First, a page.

Elderly dogs can become more emotionally sensitive with age.
They may also respond more agitated and irritable to previously known triggers.
As a result, your dog may feel certain emotions stronger than he had before including excitement and stress.
If you have recently adopted a rescue dog, you can get yourself ready for some pretty significant behavioral changes.
With rescue dogs, there are usually three different phases you will be going through until your dog finally feels comfortable at his new home.
Depending on this dog’s prior life experiences this can involve a drastic change in lifestyle and well-being.
At your home, he has access to regular exercise, attentive care, love, and a healthy diet that wasn’t accessible to him before.
This contributes to improved overall well-being, leading to a happier and more playful disposition.
Many owners report online about their experiences and how their dogs have transformed from fearful and listless to affectionate and playful companions.
Appropriate Exercise and Activities for Older Dogs
While your dog’s newfound spurts of energy are a happy sight, it’s important to ensure that our older dogs partake in suitable exercises tailored to their specific needs.
Contrary to popular belief, most senior dogs should not limit their activity.
Especially when it comes to arthritis, owners and vets often lean towards exercise restrictions which can actually be quite harmful and can contribute to stiff joints, weight gain, and decreased muscle mass.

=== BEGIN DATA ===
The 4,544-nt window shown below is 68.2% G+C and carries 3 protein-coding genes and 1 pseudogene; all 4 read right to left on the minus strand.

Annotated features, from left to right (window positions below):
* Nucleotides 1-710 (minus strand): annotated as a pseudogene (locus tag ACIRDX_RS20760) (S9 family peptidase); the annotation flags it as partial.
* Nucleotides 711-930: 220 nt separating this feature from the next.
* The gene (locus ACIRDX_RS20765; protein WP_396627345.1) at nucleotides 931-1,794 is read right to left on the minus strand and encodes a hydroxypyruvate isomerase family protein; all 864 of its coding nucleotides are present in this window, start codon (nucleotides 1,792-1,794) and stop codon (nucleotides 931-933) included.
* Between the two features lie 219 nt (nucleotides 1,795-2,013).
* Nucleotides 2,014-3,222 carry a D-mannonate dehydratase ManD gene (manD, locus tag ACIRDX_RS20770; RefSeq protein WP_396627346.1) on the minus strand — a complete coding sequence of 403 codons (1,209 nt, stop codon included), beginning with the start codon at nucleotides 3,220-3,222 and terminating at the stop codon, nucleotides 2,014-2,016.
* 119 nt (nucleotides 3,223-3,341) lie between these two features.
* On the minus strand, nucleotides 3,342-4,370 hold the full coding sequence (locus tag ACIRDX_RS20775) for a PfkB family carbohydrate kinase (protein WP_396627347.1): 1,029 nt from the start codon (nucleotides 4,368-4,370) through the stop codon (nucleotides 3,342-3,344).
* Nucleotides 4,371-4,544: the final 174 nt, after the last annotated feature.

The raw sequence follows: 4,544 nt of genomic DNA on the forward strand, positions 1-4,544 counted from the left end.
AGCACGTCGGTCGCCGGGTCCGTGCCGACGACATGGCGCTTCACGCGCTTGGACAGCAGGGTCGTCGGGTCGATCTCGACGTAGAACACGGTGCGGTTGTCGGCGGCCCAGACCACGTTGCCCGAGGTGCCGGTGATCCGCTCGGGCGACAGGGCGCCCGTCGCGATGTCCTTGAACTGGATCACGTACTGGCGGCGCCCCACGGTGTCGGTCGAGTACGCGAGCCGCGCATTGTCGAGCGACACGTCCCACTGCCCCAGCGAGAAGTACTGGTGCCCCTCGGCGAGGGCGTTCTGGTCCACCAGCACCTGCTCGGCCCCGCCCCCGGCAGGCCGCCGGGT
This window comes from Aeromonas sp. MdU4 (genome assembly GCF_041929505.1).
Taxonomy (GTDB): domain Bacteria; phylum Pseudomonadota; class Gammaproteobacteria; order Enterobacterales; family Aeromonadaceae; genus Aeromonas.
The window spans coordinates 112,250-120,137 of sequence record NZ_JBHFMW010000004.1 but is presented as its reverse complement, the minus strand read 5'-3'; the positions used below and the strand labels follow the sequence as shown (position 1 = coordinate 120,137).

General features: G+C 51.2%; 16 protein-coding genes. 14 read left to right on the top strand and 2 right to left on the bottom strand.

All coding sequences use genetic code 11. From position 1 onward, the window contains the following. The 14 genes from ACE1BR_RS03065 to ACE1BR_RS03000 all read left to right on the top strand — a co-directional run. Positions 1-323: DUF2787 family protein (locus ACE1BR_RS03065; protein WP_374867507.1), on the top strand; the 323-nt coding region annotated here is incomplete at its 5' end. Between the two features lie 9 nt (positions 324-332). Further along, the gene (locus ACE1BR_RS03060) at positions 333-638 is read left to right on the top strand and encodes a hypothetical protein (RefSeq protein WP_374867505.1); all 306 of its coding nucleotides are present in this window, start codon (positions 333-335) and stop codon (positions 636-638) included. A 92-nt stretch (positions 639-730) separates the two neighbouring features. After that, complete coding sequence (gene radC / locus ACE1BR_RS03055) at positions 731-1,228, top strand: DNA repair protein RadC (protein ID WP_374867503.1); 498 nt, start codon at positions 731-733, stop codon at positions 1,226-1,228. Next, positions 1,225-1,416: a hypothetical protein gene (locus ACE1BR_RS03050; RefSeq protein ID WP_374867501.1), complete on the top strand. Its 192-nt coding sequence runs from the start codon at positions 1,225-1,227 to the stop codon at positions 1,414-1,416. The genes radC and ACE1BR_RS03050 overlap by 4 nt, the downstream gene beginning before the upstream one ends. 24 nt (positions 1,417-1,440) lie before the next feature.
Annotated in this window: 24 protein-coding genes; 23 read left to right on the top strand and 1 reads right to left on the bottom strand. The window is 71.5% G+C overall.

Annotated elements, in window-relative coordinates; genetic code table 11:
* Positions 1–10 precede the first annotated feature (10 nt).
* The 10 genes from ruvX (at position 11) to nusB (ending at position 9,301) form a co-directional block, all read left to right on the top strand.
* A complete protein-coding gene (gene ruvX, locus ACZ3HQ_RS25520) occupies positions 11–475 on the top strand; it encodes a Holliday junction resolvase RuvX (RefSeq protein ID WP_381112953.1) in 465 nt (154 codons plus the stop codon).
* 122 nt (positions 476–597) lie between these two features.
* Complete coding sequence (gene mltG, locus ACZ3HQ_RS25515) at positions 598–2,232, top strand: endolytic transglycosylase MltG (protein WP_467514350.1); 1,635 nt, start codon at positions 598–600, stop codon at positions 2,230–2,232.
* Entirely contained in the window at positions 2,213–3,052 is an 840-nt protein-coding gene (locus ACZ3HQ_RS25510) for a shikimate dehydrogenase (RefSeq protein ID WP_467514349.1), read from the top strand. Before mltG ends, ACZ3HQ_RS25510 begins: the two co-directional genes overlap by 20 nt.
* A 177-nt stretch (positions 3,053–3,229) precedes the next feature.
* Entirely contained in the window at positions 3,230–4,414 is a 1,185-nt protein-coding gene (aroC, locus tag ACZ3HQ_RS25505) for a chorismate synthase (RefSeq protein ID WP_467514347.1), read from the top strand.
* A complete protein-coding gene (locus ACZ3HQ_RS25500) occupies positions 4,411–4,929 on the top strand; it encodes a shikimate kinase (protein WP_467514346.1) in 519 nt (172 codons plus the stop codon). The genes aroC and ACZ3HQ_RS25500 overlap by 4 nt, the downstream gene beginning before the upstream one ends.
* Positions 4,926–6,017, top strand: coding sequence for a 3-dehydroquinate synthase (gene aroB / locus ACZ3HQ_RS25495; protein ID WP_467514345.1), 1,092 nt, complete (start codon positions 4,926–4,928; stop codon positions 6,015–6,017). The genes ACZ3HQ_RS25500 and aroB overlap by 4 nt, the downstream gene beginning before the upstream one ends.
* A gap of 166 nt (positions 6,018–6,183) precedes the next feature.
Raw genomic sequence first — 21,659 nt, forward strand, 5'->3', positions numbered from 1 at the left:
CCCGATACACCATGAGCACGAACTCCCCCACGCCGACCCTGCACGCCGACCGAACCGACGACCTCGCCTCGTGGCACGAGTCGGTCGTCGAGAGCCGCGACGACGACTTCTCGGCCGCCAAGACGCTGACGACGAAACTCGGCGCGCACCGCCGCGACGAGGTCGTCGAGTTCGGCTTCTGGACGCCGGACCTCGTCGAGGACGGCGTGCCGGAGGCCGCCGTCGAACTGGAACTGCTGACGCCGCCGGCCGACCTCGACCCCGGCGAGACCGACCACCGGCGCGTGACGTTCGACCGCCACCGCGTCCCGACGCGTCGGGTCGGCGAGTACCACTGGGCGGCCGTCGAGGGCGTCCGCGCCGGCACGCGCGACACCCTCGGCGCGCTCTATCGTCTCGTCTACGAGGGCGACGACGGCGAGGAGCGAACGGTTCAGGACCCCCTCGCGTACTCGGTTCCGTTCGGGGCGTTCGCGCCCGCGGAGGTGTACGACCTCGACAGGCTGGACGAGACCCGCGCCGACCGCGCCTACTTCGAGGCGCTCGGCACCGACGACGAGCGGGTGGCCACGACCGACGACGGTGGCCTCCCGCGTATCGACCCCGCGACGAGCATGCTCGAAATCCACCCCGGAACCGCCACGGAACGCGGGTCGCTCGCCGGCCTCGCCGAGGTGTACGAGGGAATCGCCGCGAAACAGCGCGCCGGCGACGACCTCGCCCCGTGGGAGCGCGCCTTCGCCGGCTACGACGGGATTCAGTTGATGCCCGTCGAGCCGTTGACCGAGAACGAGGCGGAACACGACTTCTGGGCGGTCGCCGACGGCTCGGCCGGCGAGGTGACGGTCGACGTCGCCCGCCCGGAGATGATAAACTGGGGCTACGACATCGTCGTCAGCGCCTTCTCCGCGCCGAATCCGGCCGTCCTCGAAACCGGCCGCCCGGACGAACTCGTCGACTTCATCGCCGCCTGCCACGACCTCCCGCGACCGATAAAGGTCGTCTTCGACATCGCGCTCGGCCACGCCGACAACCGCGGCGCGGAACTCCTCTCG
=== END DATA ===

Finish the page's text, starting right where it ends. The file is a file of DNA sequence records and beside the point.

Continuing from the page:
For humans with arthritis, exercise is highly important and can even reduce joint pain.
So instead of restricting exercise, it’s important to modify it so it fits your dog’s age and special needs.
One key component is low-impact exercises and on top of that list is swimming.
Swimming is an amazing exercise for senior dogs that need to get out some energy without putting strain on the joints.
Therapeutic exercises and underwater treadmill therapy are often used for dogs that suffer from arthritis or are recovering from surgery.
Exercise sessions should be more frequent and shorter rather than one long walk every couple of days.
Incorporate walks on varying terrains as well as nosework or scent detection to keep your dog’s mind active and alert.
To curb your dog’s playful needs, opt for gentle tug of war, rolled fetch, puzzle toys, and light agility.
Types of exercises that are not suitable for senior dogs are anything that involves sudden and high-impact exercises such as flyball, agility, or running.
Navigating Playtime with an Older Dog
Navigating playtime with senior dogs requires a delicate balance between nurturing their playful side and ensuring their safety and comfort.
The first thing you need to do is ensure a safe and enjoyable play environment.
Remove any potential hazard from the area such as sharp objects or anything that can be swallowed.
If possible cover slippery surfaces with mats to make it easier on the joints.
The play area should have a comfortable temperature so avoid playing outside when it’s too hot, humid, or cold.
Opt for toys that are more suitable for senior dogs which are often made of softer materials.
Pick ones that are easy to hold and manipulate, with textures that provide tactile enjoyment without causing discomfort.
Interactive and puzzle toys are a great way to tire your dog out mentally without much physical strain.
If your dog has physical limitations, gentle play activities are the way to go such as gentle tug of war or soft fetch.
When you keep the play sessions shorter but more frequent, you avoid the risk of overexerting your dog.
In conclusion, the key to navigating play time with a senior dog is being mindful of the exercise.
Keeping your dog physically fit and at a healthy weight reduces the risk of injuries and joint pains.
Disclaimer: This blog post does not substitute veterinary attention and does not intend to do so. I am not a veterinarian or pet nutritionist. If your dog shows any sign of illness, call your vet.